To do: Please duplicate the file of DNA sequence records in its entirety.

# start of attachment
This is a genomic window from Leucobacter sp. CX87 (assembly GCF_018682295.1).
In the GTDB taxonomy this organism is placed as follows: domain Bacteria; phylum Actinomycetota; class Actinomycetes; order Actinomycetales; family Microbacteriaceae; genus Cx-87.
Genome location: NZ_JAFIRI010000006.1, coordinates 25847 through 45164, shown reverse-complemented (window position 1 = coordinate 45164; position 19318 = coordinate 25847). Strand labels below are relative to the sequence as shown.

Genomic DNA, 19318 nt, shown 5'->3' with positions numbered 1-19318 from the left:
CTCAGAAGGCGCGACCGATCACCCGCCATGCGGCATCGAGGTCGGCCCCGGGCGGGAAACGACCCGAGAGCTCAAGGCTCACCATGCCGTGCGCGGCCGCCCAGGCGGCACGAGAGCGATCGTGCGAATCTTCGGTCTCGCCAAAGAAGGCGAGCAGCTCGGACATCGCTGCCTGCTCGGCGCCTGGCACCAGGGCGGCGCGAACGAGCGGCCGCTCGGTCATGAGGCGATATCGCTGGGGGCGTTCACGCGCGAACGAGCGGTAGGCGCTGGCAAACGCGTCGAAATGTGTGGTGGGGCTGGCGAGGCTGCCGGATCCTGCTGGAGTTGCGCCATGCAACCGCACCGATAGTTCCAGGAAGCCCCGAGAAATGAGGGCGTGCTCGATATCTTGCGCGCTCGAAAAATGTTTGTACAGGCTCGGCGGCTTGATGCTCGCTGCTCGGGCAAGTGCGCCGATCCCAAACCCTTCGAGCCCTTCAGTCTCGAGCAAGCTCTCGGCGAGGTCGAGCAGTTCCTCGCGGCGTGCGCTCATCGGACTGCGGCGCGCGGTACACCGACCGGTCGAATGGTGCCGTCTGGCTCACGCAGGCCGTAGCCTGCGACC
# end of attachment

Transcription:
This is a genomic window from Leucobacter sp. CX87 (assembly GCF_018682295.1).
In the GTDB taxonomy this organism is placed as follows: domain Bacteria; phylum Actinomycetota; class Actinomycetes; order Actinomycetales; family Microbacteriaceae; genus Cx-87.
Genome location: NZ_JAFIRI010000006.1, coordinates 25847 through 45164, shown reverse-complemented (window position 1 = coordinate 45164; position 19318 = coordinate 25847). Strand labels below are relative to the sequence as shown.

Genomic DNA, 19318 nt, shown 5'->3' with positions numbered 1-19318 from the left:
CTCAGAAGGCGCGACCGATCACCCGCCATGCGGCATCGAGGTCGGCCCCGGGCGGGAAACGACCCGAGAGCTCAAGGCTCACCATGCCGTGCGCGGCCGCCCAGGCGGCACGAGAGCGATCGTGCGAATCTTCGGTCTCGCCAAAGAAGGCGAGCAGCTCGGACATCGCTGCCTGCTCGGCGCCTGGCACCAGGGCGGCGCGAACGAGCGGCCGCTCGGTCATGAGGCGATATCGCTGGGGGCGTTCACGCGCGAACGAGCGGTAGGCGCTGGCAAACGCGTCGAAATGTGTGGTGGGGCTGGCGAGGCTGCCGGATCCTGCTGGAGTTGCGCCATGCAACCGCACCGATAGTTCCAGGAAGCCCCGAGAAATGAGGGCGTGCTCGATATCTTGCGCGCTCGAAAAATGTTTGTACAGGCTCGGCGGCTTGATGCTCGCTGCTCGGGCAAGTGCGCCGATCCCAAACCCTTCGAGCCCTTCAGTCTCGAGCAAGCTCTCGGCGAGGTCGAGCAGTTCCTCGCGGCGTGCGCTCATCGGACTGCGGCGCGCGGTACACCGACCGGTCGAATGGTGCCGTCTGGCTCACGCAGGCCGTAGCCTGCGACC